Adventure on Eldraine

Tom AndersonDesign

Like children who can’t wait to hear their favorite bedtime story, the Magic community is once again giddy with excitement over spoiler season. Throne of Eldraine is looking to be one of the most flavorful sets of all time, tapping beloved fairy tales and Arthurian legend for resonant top-down designs. Just the thought of beating down with The Gingerbread Man or The Little Mermaid was enough to start the hype before we’d even heard about Eldraine’s mechanics.

But the new effects we’ve seen so far are also quite enchanting. Wizards opened up the spoiler season by teasing a new “storybook” card frame, and the payoff has definitely been worth the wait! Adventure is among the most evocative mechanics in recent memory, creating an instant story within a single card. As an avowed fan of creatures with utility, I couldn’t be more excited to explore the potential of these flavorful new cards.


The adventure mechanic refers to a secondary spell contained in the creature’s text box. Its end result works something like the split cards of previous sets: when a creature with an adventure on it is in your hand, you can choose to either cast it normally or cast its adventure instead. The adventures are always instants or sorceries, with casting cost and effects totally different to the creature they’re printed on! But clever design means that the two “halves” will often synergize…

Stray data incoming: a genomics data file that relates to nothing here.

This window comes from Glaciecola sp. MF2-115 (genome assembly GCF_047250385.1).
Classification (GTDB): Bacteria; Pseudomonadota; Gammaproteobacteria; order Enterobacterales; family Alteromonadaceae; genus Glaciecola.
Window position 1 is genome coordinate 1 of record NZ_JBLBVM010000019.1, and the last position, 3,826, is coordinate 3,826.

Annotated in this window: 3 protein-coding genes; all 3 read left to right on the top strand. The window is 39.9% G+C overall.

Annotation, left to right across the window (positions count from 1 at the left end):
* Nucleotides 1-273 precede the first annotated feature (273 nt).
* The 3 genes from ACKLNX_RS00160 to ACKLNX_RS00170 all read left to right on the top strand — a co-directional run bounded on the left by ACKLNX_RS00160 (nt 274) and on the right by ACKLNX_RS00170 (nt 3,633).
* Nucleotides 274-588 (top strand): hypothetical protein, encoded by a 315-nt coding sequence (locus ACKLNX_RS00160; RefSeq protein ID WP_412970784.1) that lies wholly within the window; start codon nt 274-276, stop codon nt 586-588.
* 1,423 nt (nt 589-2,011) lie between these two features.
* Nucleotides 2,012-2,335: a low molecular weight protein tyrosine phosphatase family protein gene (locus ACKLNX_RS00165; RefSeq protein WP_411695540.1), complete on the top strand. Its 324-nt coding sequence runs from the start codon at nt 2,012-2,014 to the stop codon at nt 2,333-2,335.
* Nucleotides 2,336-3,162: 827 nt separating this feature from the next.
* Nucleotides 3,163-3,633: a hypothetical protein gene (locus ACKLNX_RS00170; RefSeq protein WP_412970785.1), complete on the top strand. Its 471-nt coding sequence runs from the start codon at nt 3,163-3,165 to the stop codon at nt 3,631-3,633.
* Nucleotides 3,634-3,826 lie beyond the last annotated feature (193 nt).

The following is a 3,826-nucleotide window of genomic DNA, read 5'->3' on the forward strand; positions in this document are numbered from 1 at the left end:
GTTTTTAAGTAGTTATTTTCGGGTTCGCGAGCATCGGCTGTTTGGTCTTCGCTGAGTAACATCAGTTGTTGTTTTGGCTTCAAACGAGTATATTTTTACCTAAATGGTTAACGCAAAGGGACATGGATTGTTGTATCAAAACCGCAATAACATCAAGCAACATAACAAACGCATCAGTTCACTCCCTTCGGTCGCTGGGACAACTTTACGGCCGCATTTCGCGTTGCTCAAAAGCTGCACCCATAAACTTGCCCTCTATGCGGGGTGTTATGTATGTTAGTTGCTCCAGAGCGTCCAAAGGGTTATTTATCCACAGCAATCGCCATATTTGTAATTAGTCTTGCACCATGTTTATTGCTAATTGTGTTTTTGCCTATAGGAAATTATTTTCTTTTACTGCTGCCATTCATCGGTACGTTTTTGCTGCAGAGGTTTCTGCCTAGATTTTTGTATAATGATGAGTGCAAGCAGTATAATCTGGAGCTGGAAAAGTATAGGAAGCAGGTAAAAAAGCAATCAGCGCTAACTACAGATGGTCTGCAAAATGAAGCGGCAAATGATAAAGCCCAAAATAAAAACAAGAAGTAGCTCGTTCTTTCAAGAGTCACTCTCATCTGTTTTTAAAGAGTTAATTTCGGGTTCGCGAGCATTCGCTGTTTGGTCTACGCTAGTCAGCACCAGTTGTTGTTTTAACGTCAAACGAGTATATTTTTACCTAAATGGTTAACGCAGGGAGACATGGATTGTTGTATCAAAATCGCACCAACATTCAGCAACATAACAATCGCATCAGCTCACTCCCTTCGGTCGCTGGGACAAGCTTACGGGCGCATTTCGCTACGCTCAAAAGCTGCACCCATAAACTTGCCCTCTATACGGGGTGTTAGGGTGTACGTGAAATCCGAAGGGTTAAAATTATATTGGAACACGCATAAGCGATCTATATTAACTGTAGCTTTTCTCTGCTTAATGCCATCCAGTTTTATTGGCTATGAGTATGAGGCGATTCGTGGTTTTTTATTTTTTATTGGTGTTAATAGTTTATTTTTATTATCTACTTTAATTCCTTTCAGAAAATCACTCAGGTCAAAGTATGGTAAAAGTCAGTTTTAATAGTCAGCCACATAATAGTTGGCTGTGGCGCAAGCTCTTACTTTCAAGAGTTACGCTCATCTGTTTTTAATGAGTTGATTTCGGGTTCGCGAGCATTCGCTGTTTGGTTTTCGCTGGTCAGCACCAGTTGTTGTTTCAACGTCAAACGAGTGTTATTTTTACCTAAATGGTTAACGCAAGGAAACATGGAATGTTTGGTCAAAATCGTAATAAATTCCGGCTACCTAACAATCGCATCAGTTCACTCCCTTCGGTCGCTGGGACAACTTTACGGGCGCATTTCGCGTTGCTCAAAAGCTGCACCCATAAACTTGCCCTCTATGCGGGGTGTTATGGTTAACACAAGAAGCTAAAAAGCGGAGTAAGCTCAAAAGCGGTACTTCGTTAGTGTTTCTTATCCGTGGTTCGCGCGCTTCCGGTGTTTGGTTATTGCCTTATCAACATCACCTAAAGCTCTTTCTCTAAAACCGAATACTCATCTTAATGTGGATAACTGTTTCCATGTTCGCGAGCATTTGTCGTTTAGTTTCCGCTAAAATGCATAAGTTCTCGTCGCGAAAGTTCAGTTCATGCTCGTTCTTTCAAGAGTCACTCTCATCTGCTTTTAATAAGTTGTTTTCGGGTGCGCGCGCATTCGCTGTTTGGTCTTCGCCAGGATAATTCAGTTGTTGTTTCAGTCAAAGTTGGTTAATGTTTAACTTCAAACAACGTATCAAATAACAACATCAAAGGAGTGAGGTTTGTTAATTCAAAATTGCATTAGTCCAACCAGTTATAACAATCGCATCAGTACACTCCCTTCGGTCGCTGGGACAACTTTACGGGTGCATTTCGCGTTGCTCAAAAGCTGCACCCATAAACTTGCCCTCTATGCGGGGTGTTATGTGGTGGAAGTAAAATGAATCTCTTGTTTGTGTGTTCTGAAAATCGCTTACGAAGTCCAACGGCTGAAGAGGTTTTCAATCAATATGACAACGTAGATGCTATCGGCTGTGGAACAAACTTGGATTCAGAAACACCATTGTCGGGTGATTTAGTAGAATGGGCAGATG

The big difference from previous split cards is that these cards let you have your adventure cake and eat it too! If you choose to send your creature off on its adventure instead of casting it, then it goes into exile upon resolving. You can follow up by casting the creature side of the card, now or later on, as it returns from its own fairytale storyline to join the battle!


Throne of Eldraine mechanics are first going to appear in Standard and Limited, although I think adventure has the potential to make waves elsewhere. The idea of getting two useful spells out of a single card is going to define the Eldraine Limited environment. This to me is the main reason to have the mechanic in all five colors: it would be too powerful an ability if everyone didn’t get to use it!

Meanwhile in Standard, I think it is quite telling how many of the adventuring creatures belong to the knight tribe. Knights are already a focus in Throne of Eldraine, receiving tribal support in Mardu colors. It seems like the black and white knights in particular will prefer a grindy midrange game plan, based on finishers like The Circle of Loyalty. If so, getting to double-dip on Order of Midnight and Murderous Rider fits that theme perfectly!

Of course, there is still a wide range of adventuring creatures outside of black and white. Green is the color which most often relies on creature cards for utility, and it has some of the most powerful-seeming adventures previewed so far. Beanstalk Giant will slot straight into ramp decks, and Rosethorn Acolyte may have an interesting role to play, shoring up the gaps in manabases with no dual-land cycle coming in Eldraine. Edgewall Innkeeper is also a major indicator that there will be plenty of adventure support in green.